The Kansas City Athletics were the only other American League team to start the season with three black players on the roster, two of whomfirst baseman Vic Power batting lead-off and center fielder Harry Simpson batting clean-upstarted on opening day. Power was beginning his third-big league season, and Simpson had played three years in Cleveland from 1951 to 1953, was demoted to the minor leagues in 1954, and been traded to KC early in the 1955 season. The third black player on KC's opening day roster was their starting third baseman Hector Lopez, who did not play in either of the first two games, but started 144 of the Athletics' 154 games in 1956.

KC's opponent on opening day, who they beat 2-1, were the Detroit Tigers, who along with the Boston Red Sox were the two American League holdouts against integrating at the major league level. The Tigers did not field a black player until 1958 and the Red Sox not until 1959. 

The Red Sox were up against the Baltimore Orioles, who began the season with two black players on their rosterBob Boyd and David Popeneither of whom started on opening day, although both pinch hit in the ninth inning. Both had prior major league experience, but not as core regulars. Until an injury sidelined him for almost three months, however, the left-handed Boyd was used in a three-player, two-position platoon at the beginning of the season, alternating at first base with the right-handed Gus Triandos, who was an everyday player platooning with Hal Smith behind the plate; in effect, the left-handed-batting first baseman Boyd was platooned with the right-handed-batting catcher Smith.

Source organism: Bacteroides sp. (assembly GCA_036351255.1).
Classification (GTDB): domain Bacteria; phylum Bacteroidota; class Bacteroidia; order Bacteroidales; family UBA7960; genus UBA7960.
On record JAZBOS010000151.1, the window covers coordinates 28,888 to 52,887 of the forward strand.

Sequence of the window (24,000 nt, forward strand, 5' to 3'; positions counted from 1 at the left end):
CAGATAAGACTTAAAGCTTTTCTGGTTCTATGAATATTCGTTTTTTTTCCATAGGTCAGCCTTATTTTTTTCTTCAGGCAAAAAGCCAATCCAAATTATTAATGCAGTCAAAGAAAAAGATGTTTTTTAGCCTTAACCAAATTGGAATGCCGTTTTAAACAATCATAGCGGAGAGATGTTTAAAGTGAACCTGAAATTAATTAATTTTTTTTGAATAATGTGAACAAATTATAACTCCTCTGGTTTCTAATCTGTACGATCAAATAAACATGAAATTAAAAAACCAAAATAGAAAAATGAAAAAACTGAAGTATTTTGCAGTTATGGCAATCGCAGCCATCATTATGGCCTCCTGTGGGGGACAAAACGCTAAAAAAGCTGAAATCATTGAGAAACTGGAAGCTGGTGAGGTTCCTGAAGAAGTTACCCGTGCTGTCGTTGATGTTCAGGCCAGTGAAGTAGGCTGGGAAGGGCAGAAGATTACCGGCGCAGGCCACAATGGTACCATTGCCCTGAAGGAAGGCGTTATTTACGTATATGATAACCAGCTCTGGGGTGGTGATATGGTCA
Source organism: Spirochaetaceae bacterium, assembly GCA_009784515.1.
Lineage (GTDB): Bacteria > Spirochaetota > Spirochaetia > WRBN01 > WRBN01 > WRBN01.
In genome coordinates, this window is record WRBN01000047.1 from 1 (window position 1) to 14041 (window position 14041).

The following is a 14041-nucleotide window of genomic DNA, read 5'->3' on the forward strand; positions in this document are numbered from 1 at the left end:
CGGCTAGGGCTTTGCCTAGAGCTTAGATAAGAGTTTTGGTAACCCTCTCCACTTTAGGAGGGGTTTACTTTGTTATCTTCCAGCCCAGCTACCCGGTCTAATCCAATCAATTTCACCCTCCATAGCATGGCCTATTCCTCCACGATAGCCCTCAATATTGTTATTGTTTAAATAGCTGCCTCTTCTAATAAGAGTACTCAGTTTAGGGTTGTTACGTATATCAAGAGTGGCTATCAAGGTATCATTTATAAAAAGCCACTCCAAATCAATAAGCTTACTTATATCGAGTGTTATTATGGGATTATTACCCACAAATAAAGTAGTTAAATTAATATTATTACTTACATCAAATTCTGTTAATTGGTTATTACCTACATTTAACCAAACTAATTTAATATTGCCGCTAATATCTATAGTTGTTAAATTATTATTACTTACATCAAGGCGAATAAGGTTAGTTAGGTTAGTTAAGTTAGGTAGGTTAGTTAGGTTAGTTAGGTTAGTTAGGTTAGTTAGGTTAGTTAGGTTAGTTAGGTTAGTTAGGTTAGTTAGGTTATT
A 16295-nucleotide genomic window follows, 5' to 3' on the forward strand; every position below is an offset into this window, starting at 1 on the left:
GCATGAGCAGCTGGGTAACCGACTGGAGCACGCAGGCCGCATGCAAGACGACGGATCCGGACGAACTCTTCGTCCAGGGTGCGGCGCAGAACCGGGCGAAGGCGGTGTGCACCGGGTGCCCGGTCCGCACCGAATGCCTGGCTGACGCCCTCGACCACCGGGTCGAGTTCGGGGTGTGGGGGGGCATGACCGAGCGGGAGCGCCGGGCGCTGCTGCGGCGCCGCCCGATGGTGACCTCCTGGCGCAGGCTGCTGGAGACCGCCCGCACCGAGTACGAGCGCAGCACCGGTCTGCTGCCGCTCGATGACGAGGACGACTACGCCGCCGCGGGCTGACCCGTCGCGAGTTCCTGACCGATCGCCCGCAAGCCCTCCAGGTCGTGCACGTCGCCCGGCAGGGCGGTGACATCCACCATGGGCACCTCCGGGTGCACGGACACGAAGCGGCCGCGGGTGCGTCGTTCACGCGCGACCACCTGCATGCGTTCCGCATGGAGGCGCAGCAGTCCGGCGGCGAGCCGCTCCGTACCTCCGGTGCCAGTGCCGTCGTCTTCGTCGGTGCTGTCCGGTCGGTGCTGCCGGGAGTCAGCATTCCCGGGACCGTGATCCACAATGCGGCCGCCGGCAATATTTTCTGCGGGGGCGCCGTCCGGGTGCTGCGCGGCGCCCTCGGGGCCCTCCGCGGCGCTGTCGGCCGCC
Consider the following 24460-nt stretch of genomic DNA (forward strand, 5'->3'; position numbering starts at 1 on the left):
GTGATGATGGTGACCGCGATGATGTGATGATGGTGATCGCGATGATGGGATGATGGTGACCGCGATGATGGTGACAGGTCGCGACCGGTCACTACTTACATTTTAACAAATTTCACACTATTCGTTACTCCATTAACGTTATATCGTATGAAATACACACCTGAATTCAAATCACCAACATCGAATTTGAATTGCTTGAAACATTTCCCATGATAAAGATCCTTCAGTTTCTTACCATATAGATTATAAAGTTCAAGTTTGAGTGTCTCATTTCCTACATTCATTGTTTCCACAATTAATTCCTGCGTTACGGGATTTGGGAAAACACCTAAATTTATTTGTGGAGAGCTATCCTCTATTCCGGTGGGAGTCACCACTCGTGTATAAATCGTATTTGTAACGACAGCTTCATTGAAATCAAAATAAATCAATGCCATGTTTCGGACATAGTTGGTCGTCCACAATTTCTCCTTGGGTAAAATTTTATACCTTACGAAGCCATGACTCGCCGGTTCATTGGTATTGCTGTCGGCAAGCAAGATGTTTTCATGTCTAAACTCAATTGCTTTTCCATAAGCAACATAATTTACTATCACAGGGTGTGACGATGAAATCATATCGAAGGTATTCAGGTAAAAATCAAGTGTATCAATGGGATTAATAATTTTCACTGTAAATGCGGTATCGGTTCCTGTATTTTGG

The Washington Senators also opened the 1956 campaign without any black players on their roster. Carlos Paula, who integrated the Senators in September 1954 and played all of the 1955 season with them, rejoined the team in mid-May. He would be the only black to play for the Senators in 1956. After hitting just .188 in 33 games, mostly as a defensive replacement, Paula was back in the minor leagues by July, never again to resurface in the majors, and the 1956 Senators were back to no black players for the rest of the year. 

Of historical note, none of the four blacks who had played so far for the Washington Senators were African American. Paula and Juan Delis, who also spent all of 1955 in Washington but was not invited back, were both from Cuba, and 1955 September call-ups Webbo Clark and Julio Becquer were from Panama and Cuba.

The Senators hosted the New York Yankees on opening day. One of the clubs most staunchly opposed to integration, the Yankees had long taken the so-called principled position of refusing to be pressured into promoting the black players in their stellar minor league seasonwho had once included Vic Powerjust for the sake of appearances. It wasn't until 1955, eight years after Jackie Robinson made his debut over in Brooklyn, that the Yankees finally put a black player on their roster. That was Elston Howard, who stayed all year and played 97 games in his rookie season with 10 home runs, 43 RBIs, and a .290 batting average. The Yankees did not call up another black player all that season.

Nor did they in 1956, when Howard was once again the only black player in New York pinstripes the entire year. Howard was in the starting line-up on opening day and had one hit in five trips to the plate. His lead-off single in the sixth with the Yankees ahead of the Senators, 4-2, started a 4-run rally that was capped by Mickey Mantle's 3-run home run. 

Mantle was 2-for-3 on opening day, with two home runs and four runs batted in. That was nothing. Reigning AL Most Valuable Player Yogi Berra went 4-for-4 with a home run and 5 RBIs as the Yankees clobbered the Senators, 10-4. With one game down and 153 to go, the New York Yankees had set the tone for the American League in 1956.

The following is a link to the status of integration in the American League in 1955:


1 comment: